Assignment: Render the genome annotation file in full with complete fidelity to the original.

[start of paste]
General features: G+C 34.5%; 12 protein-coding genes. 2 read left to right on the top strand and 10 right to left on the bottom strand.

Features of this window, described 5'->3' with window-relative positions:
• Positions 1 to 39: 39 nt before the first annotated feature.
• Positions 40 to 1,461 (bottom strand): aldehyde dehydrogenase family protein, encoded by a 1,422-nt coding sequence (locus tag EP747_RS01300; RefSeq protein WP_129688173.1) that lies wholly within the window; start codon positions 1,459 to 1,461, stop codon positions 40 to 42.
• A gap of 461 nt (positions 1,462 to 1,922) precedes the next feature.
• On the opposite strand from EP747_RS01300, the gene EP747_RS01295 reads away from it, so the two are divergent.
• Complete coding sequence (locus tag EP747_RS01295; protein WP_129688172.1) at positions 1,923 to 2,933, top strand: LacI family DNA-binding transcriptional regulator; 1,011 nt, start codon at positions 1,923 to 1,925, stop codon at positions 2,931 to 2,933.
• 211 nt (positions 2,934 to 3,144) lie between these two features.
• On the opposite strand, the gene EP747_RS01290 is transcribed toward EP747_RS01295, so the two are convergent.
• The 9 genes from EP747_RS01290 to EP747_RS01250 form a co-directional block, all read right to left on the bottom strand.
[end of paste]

General features: G+C 34.5%; 12 protein-coding genes. 2 read left to right on the top strand and 10 right to left on the bottom strand.

Features of this window, described 5'->3' with window-relative positions:
• Positions 1 to 39: 39 nt before the first annotated feature.
• Positions 40 to 1,461 (bottom strand): aldehyde dehydrogenase family protein, encoded by a 1,422-nt coding sequence (locus tag EP747_RS01300; RefSeq protein WP_129688173.1) that lies wholly within the window; start codon positions 1,459 to 1,461, stop codon positions 40 to 42.
• A gap of 461 nt (positions 1,462 to 1,922) precedes the next feature.
• On the opposite strand from EP747_RS01300, the gene EP747_RS01295 reads away from it, so the two are divergent.
• Complete coding sequence (locus tag EP747_RS01295; protein WP_129688172.1) at positions 1,923 to 2,933, top strand: LacI family DNA-binding transcriptional regulator; 1,011 nt, start codon at positions 1,923 to 1,925, stop codon at positions 2,931 to 2,933.
• 211 nt (positions 2,934 to 3,144) lie between these two features.
• On the opposite strand, the gene EP747_RS01290 is transcribed toward EP747_RS01295, so the two are convergent.
• The 9 genes from EP747_RS01290 to EP747_RS01250 form a co-directional block, all read right to left on the bottom strand.